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Beethoven: Piano Concerto No. 1 / Mozart: Piano Concerto No. 25 (Royal Edition, No. 8)

Ludwig van Beethoven , Leonard Bernstein , New York Philharmonic Orchestra , Israel Philharmonic Orchestra Audio CD
5.0 out of 5 stars  See all reviews (2 customer reviews)


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Product Details

  • Performer: Leonard Bernstein
  • Orchestra: New York Philharmonic Orchestra, Israel Philharmonic Orchestra
  • Conductor: Leonard Bernstein
  • Composer: Ludwig van Beethoven
  • Audio CD (June 16, 1992)
  • Number of Discs: 1
  • Label: Columbia Records/Sony
  • ASIN: B0000027LV
  • Average Customer Review: 5.0 out of 5 stars  See all reviews (2 customer reviews)
  • Amazon Best Sellers Rank: #121,441 in Music (See Top 100 in Music)

1. Con No.1 in C, Op.15: I. Allegro Con Brio
2. Con No.1 in C, Op.15: II. Largo
3. Con No.1 in C, Op.15: III. Rondo. Allegro Scherzando
4. Con No.25 in C, K.503: I. Allegro Maestoso
5. Con No.25 in C, K.503: II. Andante
6. Con No.25 in C, K.503: III. (Allegretto)

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7 of 7 people found the following review helpful
5.0 out of 5 stars Portrait of an underrated pianist February 9, 2000
People forget what a marvellous pianist Bernstein really was, and this disc is testament to his considerable talent. I love Beethoven's first concerto and it is this recording I always return to among many versions I own. While Bernstein is certainly guilty of the big orchestra treatment (this cd is not for fans of "authentic" performances), he shows great insight into both composers and plays with tremendous skill and virtuosity. The sound is outstanding, certainly much better than some other "Royal Edition" releases. Speeds are broad, but not slow, and overall there is a sense of enjoyment conveyed in the music making. I recommend it.
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4 of 4 people found the following review helpful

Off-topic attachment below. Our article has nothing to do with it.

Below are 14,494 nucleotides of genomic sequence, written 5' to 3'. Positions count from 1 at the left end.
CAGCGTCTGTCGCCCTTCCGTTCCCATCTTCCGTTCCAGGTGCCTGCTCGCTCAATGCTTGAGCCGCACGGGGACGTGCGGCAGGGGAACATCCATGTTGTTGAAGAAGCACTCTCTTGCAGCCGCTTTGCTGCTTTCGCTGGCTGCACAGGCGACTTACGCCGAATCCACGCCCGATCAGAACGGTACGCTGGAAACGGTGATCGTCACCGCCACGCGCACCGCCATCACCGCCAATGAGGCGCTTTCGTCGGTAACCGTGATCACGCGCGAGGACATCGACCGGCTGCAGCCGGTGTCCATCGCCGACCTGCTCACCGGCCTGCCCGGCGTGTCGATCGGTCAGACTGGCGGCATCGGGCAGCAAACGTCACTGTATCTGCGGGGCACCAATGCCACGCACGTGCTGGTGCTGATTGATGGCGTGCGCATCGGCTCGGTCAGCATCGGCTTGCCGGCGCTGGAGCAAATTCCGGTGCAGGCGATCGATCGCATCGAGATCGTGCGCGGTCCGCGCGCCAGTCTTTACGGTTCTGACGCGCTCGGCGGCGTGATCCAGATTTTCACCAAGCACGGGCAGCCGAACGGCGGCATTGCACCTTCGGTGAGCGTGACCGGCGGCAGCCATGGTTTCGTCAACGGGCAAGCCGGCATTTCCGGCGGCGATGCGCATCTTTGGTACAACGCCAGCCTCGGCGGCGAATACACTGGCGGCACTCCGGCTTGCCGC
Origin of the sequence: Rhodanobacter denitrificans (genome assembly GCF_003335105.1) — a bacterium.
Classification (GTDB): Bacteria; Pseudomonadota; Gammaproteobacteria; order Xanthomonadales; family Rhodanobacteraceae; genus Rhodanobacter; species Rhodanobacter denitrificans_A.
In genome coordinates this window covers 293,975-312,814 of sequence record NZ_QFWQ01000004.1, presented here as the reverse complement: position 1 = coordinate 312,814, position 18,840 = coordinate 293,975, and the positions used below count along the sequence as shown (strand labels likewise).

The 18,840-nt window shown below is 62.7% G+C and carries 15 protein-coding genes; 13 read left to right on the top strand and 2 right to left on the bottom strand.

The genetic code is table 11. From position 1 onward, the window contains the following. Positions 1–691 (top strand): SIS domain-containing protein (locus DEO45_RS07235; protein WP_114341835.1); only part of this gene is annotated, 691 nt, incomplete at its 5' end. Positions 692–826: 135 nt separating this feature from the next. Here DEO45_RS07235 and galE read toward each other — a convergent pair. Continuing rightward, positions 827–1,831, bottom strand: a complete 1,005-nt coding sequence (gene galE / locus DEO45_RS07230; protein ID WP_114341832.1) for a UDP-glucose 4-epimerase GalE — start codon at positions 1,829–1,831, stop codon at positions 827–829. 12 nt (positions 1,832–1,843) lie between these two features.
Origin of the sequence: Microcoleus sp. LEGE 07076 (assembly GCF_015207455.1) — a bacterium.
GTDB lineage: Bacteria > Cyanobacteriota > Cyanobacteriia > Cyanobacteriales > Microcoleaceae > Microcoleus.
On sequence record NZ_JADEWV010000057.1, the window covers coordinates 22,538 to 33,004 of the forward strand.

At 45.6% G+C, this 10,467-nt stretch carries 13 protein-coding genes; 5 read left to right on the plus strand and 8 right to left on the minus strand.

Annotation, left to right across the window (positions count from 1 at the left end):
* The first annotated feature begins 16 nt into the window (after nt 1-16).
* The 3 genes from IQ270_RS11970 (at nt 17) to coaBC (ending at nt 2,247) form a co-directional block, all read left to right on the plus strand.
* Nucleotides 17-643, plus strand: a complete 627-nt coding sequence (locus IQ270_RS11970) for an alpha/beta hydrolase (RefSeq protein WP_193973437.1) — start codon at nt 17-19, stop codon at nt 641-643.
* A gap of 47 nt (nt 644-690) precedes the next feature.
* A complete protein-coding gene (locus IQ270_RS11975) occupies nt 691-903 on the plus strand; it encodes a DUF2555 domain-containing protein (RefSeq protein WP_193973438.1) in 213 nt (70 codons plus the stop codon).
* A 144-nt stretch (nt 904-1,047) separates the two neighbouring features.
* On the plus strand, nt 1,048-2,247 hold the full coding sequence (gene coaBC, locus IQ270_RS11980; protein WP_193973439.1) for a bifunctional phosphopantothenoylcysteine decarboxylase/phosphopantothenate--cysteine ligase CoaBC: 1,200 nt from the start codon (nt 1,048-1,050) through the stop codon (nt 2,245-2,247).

5.0 out of 5 stars Lovely musicianship from Bernstein in two roles January 17, 2006
The one keyboard gig that Bernstein was famous for is the Rhapsody in Blue, but he was an all-around pianist. His style was not flamboyant, nor was he a true virtuoso. Bernstein shows himself as a rather restrained classicist in the Beethoven First Concerto, yet it is uncanny how much the NY Phil. still sounds as if he was on the podium. There's real personality here, somewhat romantic but mostly just musical through and through. As the other reviewer has noted, this performance is on the large scale of Beethoven, not Haydn, but I wouldn't agree that the tempos are slow or the orchestra oversized. The sonics from 1960 are among the best LB ever got.

The Mozart piano concerto K. 503 comes from 1974, by which time Bernstein had settled into a romaantic view of Mozart. Here his approach will seem slow and old-fashioned to many, despite his care with detail and lightness of texture. The opening Allegro maestoso is indeed majestic and the following

Andante edges into being an Adagio. But there is real vibrancy here, as always. I think Bernstein may have favored this late work because it offers so much for the conductor as well as the soloist--all three movements have interesting orchestral introductions. The keyboard work is careful and stylish, though not to the utmost degree one finds in Mozart specialists like Brendel and Uchida. Sonics are quite good.
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